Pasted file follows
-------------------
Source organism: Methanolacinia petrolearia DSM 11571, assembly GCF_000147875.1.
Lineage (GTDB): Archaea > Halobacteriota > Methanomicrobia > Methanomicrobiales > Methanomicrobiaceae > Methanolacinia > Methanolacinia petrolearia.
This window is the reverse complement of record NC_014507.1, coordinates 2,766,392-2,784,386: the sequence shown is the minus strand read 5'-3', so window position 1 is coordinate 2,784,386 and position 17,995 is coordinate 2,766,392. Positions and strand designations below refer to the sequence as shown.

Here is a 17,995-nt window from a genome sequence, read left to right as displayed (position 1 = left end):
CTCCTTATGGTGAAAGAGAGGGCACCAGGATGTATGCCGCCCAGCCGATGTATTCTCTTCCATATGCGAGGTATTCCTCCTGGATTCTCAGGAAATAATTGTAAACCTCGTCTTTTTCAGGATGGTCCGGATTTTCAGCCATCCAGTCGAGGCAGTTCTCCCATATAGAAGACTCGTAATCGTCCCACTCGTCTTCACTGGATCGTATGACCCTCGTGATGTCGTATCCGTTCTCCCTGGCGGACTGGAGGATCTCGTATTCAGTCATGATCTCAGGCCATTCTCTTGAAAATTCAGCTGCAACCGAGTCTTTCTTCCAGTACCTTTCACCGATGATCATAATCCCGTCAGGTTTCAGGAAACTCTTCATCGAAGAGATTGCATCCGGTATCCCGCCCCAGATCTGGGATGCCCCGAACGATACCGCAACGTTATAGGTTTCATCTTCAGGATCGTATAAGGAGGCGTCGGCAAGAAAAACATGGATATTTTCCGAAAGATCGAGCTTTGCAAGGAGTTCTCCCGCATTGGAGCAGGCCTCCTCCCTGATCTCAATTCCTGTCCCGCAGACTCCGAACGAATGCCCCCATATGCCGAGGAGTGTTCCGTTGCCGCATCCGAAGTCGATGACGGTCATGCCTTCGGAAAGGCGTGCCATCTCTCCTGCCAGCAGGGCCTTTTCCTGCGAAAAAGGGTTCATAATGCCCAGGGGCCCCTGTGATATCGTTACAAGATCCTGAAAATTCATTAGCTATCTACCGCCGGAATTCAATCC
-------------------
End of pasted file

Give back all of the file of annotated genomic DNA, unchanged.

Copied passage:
Source organism: Methanolacinia petrolearia DSM 11571, assembly GCF_000147875.1.
Lineage (GTDB): Archaea > Halobacteriota > Methanomicrobia > Methanomicrobiales > Methanomicrobiaceae > Methanolacinia > Methanolacinia petrolearia.
This window is the reverse complement of record NC_014507.1, coordinates 2,766,392-2,784,386: the sequence shown is the minus strand read 5'-3', so window position 1 is coordinate 2,784,386 and position 17,995 is coordinate 2,766,392. Positions and strand designations below refer to the sequence as shown.

Here is a 17,995-nt window from a genome sequence, read left to right as displayed (position 1 = left end):
CTCCTTATGGTGAAAGAGAGGGCACCAGGATGTATGCCGCCCAGCCGATGTATTCTCTTCCATATGCGAGGTATTCCTCCTGGATTCTCAGGAAATAATTGTAAACCTCGTCTTTTTCAGGATGGTCCGGATTTTCAGCCATCCAGTCGAGGCAGTTCTCCCATATAGAAGACTCGTAATCGTCCCACTCGTCTTCACTGGATCGTATGACCCTCGTGATGTCGTATCCGTTCTCCCTGGCGGACTGGAGGATCTCGTATTCAGTCATGATCTCAGGCCATTCTCTTGAAAATTCAGCTGCAACCGAGTCTTTCTTCCAGTACCTTTCACCGATGATCATAATCCCGTCAGGTTTCAGGAAACTCTTCATCGAAGAGATTGCATCCGGTATCCCGCCCCAGATCTGGGATGCCCCGAACGATACCGCAACGTTATAGGTTTCATCTTCAGGATCGTATAAGGAGGCGTCGGCAAGAAAAACATGGATATTTTCCGAAAGATCGAGCTTTGCAAGGAGTTCTCCCGCATTGGAGCAGGCCTCCTCCCTGATCTCAATTCCTGTCCCGCAGACTCCGAACGAATGCCCCCATATGCCGAGGAGTGTTCCGTTGCCGCATCCGAAGTCGATGACGGTCATGCCTTCGGAAAGGCGTGCCATCTCTCCTGCCAGCAGGGCCTTTTCCTGCGAAAAAGGGTTCATAATGCCCAGGGGCCCCTGTGATATCGTTACAAGATCCTGAAAATTCATTAGCTATCTACCGCCGGAATTCAATCC